Swinton as ‘Eyewitness’

The usual story of Army-press relations in 1914 is that all newspaper correspondents were banned from the fighting zone, and the only stories allowed out were those concocted by ‘Eyewitness’ (Maj-Gen Ernest Swinton), which were unremittingly positive and inaccurate.

I don’t think the story is actually quite as simple as that, however. The ban on newspaper correspondents was not imposed by the British Army, but by the French, and Kitchener was simply complying with Joffre’s wishes.

The problem was that journalists who could not find accurate stories, however, simply wrote speculative ones.
According to Swinton’s autobiography:

On Sunday 30th August appeared an article by a correspondent who had succeeded in getting in touch with our retreating Expeditionary Force. The article, couched in lurid language, pictured the British Army in a rout rather than a retreat. So alarming was it that that same afternoon the Official Press Bureau in London issued a counterblast calculated to comfort and raise the confidence of the public.

A second counterblast, he claims, was ‘the joint production of Lord Kitchener, Mr Churchill, Mr F.E. Smith and Lord Percy.’

The French policy of blanket silence was clearly not working, and only encouraged rumours. Therefore the Army decided to appoint an official correspondent, who would feed stories to the Press.The choice of Swinton  is interesting. Under his other pseudonym (Ole Luk-Oie) Swinton was a noted writer of military fiction, mainly for Blackwood’s Magazine.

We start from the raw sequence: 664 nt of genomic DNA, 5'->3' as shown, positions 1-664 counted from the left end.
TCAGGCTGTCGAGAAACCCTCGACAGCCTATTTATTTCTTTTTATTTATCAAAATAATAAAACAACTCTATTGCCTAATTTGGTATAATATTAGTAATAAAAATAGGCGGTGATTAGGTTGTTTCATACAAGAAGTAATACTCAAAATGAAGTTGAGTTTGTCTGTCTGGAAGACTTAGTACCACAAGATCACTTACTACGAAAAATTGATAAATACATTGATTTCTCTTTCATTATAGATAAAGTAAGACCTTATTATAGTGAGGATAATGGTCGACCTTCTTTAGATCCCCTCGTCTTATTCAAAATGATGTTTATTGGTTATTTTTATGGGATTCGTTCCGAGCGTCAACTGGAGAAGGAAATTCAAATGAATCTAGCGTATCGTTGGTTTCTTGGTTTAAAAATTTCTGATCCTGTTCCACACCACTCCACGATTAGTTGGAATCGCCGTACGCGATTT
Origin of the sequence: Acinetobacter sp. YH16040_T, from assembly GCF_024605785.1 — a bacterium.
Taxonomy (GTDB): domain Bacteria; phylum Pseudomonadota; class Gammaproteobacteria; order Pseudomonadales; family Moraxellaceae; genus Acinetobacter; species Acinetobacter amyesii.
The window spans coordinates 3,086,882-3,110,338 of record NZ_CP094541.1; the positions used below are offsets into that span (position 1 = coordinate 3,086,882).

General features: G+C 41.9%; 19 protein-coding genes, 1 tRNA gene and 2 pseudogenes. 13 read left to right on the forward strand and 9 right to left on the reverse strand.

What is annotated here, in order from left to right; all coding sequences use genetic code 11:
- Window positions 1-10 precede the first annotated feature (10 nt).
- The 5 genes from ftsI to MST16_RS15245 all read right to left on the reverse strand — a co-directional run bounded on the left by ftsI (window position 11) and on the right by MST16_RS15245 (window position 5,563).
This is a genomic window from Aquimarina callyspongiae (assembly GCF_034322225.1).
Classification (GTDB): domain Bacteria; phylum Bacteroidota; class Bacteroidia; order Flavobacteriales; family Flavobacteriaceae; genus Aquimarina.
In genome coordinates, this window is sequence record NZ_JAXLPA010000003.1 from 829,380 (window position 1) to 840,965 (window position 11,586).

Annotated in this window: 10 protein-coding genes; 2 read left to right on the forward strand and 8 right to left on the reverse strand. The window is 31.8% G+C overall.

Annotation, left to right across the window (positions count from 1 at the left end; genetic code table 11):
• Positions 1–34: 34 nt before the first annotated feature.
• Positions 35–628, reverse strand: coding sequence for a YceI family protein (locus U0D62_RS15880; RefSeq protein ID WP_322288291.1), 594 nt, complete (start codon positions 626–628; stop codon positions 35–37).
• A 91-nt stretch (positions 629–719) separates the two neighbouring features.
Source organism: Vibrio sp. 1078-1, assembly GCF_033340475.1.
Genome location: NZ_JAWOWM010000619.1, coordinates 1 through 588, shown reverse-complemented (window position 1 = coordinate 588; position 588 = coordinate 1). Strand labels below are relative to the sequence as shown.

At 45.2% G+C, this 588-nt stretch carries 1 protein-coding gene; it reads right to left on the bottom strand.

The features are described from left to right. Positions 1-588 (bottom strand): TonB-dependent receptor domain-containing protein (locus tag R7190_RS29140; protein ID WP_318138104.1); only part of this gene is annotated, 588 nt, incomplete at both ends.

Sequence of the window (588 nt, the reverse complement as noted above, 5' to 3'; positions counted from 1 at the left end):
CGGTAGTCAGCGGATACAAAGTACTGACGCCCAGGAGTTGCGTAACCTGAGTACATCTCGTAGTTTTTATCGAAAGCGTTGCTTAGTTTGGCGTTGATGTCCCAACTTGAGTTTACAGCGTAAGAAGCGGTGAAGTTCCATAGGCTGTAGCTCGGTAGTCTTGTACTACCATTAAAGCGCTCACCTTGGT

His most famous tale (and the title story of his 1909 collection) was The Green Curve which is, among other things, an impassioned plea for telling the truth in wartime;  one of the characters argues:

Why not tell the Public the truth and act? Lead them, don’t follow. Of course they will acquiesque, once they realise the position.

The politicians want to avoid a panic, however, and this advice is ignored so that  the population of a city is kept in ignorance of the dangers of a siege. Swinton’s story shows the disastrous results of this failure to keep the public informed.
Since this story was well-known, it is surely likely that Swinton was at first appointed as much for his commitment to truth-telling as for his writing skills.
Once installed as official correspondent, Swinton wrote lively copy. That which I have seen of it seems very similar to that produced by other journalists later in the War.
Swinton says frankly that ‘the principle which guided me was above all to avoid helping the enemy. This appeared to me more important even than the purveyance of news to our own people.’ He says:

I essayed to tell as much of the truth as was compatible with safety, to guard against depression and pessimism, and to check unjustified optimism which might lead to a relaxation of effort.

Despite having appointed a man who should have been trustworthy, the  Army was clearly nervous. Swinton’s articles had to be vetted in turn  by the Military Secretary, by the Sub-Chief and the Head of Intelligence, by the Secretary of the War Office, and by Kitchener himself, to ensure that nothing of potential use to the enemy leaked through. With such a degree of vetting, it is surprising that the articles are as lively as they are.
The Press did not like the system, of course, and wanted their own men near the Front. Eventually this was conceded, and Swinton stopped being Eye-Witness, and went on to invent the tank (or that’s what he claims in his autobiography).
What interests me is the evidence of divided aims – to combat lies with the truth, but at the same time to try to regulate that truth, and keep it under control.


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